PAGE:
By Jamin Roller
Grief is a sign of love. A husband grieving the loss of a wife is evidence of the love the husband has for her. The right response of love in the face of loss is grief. Why then does God command Ezekiel to respond the way he does to His wife’s death?
“Then the word of the LORD came to me: ‘Son of man, I am about to take the delight of your eyes away from you with a fatal blow. But you must not lament or weep or let your tears flow” (Ezekiel 24:15–16).
Up to this point in the book, God has used Ezekiel to warn God’s people of the consequences coming if they do not repent and return to the Lord. Their sins (listed in chapter 8) reveal hearts that have hardened against God and failed in egregious ways to live up to the promises they made to God. If they persisted in their sin, the city of Jerusalem, namely the temple in the city, would be destroyed, leaving the people of Judah with no home and no way to worship and commune with God. After years of warning, multiple signs, and sermons, the people refuse to listen to Ezekiel. Chapter 24 opens with God telling Ezekiel the day of Jerusalem’s fall has come. On this day of tragedy and loss, God wants the people to know clearly that His judgment was the just response to their sin and rebellion.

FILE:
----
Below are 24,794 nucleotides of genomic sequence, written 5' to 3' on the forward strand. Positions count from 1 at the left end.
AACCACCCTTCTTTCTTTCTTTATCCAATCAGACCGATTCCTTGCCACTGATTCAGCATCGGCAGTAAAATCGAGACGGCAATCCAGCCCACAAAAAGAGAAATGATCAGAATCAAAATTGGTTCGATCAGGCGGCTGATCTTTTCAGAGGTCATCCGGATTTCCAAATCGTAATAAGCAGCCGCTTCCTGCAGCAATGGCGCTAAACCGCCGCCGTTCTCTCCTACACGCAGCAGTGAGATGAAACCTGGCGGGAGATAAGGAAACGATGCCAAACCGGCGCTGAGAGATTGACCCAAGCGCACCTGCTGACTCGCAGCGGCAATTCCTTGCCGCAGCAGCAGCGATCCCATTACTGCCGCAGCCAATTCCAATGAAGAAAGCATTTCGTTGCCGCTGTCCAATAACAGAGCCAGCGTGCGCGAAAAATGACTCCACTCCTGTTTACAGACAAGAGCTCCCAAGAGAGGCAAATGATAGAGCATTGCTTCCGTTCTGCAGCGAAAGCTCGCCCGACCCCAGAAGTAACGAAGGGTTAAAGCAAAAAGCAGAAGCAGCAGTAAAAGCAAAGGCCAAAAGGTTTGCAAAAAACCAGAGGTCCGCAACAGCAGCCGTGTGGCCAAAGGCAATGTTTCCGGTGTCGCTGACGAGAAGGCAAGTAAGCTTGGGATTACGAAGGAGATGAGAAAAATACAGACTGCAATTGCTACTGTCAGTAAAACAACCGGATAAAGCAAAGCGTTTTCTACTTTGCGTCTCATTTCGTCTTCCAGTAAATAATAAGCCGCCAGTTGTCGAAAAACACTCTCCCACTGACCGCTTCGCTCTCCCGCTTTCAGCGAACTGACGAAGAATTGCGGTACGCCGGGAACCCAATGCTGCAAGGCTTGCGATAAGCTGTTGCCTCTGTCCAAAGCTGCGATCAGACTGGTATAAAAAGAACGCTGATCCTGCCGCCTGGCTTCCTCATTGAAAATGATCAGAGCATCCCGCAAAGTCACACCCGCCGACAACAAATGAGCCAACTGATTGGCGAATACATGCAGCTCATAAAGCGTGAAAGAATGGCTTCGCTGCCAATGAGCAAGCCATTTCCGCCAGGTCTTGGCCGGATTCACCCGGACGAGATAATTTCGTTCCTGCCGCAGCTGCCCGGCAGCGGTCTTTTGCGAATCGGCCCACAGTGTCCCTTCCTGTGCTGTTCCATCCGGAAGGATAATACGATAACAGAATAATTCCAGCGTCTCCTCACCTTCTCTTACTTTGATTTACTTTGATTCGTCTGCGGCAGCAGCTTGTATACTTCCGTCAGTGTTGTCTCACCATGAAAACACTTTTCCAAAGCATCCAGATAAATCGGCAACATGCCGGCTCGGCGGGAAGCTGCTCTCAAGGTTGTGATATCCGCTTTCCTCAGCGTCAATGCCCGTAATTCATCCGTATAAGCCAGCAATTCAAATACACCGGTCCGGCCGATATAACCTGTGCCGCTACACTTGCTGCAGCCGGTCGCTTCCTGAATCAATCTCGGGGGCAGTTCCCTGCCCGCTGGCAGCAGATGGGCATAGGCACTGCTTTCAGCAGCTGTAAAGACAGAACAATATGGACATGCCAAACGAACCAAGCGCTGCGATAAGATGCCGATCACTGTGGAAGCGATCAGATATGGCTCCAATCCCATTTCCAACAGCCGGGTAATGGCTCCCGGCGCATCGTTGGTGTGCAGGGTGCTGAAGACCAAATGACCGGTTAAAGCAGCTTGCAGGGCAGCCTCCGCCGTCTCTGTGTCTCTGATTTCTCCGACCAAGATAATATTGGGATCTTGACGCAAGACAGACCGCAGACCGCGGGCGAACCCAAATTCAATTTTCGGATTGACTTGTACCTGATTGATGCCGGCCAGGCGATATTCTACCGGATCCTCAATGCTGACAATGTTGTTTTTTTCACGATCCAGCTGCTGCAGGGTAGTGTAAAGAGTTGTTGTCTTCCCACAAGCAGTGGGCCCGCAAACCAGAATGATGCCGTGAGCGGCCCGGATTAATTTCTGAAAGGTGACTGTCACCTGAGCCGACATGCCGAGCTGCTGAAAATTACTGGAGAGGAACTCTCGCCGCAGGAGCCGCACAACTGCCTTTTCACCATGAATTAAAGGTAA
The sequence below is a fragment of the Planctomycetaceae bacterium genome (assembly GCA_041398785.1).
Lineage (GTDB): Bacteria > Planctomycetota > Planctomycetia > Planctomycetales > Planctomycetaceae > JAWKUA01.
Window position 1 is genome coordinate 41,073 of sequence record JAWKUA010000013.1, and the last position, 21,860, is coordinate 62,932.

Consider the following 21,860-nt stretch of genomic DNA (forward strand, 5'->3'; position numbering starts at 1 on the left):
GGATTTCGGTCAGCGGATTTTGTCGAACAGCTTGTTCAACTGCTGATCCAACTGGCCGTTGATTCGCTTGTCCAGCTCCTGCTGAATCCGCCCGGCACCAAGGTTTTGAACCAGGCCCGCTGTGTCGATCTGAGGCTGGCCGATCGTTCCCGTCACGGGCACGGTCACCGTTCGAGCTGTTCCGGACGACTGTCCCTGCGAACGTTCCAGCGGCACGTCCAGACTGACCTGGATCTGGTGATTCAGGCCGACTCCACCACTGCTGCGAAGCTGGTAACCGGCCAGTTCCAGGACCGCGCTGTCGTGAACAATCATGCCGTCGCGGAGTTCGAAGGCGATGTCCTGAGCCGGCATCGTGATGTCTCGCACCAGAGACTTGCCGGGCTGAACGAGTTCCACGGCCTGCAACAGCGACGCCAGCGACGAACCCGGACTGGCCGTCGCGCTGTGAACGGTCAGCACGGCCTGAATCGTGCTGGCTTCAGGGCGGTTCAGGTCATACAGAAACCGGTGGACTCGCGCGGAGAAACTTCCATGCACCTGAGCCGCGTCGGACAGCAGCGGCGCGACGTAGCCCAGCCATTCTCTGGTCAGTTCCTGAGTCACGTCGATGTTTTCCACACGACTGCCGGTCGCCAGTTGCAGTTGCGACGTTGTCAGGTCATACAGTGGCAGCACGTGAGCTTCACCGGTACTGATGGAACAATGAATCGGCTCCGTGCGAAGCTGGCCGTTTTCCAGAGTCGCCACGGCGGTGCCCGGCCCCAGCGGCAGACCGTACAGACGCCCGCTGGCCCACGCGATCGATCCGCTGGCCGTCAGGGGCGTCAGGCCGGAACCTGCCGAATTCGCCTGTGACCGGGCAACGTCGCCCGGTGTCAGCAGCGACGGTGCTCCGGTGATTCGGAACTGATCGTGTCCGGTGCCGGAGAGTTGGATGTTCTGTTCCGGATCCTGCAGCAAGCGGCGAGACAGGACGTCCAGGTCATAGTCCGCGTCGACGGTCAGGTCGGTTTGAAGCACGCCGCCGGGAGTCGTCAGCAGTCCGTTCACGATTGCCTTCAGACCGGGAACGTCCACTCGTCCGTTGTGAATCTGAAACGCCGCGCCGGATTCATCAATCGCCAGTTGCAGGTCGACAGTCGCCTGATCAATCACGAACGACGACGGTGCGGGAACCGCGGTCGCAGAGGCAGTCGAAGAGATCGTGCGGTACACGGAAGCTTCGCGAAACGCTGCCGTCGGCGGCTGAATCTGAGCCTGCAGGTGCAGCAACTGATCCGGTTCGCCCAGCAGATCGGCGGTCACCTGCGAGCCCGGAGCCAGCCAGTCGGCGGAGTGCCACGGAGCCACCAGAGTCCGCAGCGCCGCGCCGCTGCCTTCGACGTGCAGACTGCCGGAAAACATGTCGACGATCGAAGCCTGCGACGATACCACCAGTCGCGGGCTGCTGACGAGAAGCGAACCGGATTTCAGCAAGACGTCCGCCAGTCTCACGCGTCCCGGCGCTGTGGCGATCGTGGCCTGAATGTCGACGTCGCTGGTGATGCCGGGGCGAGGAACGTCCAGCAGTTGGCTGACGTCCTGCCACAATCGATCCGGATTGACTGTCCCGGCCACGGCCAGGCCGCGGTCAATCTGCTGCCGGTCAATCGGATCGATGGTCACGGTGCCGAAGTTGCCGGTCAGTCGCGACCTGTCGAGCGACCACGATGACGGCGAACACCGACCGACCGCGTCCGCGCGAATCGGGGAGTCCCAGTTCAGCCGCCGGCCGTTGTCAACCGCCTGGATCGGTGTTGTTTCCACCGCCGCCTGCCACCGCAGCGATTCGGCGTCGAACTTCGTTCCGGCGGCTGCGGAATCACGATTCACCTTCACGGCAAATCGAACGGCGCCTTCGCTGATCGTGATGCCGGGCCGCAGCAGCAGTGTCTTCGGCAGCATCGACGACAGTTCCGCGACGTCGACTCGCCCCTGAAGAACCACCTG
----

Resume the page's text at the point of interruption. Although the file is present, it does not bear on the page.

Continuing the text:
Ezekiel loved his wife. She was a delight to him in the way only a wife can be to a husband. If he does not mourn, it will appear as if he did not really love his wife. It will invite confusion and questions from all who see him. That is the point.
“Now Ezekiel will be a sign for you. You will do everything that he has done. When this happens, you will know that I am the Lord GOD” (v.24).
God asks Ezekiel to mourn in private, but conceal his grief in public as a parable to the people. While Ezekiel loved his wife, the people of God did not love Jerusalem. Had they loved, they would have repented and returned to God in order to preserve their city and their covenant. Now that the city is lost, they are not allowed to grieve because grief is a sign of love and the absence of love is the very thing that brought about the loss.
That is the message God has for the people through Ezekiel’s very personal sign. The judgment of God is a response to their failure of love.
I need passages like these. I need to be reminded of the justice of God in response to sin. I need to be reminded that all sin is ultimately a failure to love most what is most deserving of love. This Lenten season, I need passages like these that remind me of how much I need the cross of Jesus to cover my lack of love and to rightly order my loves around Him.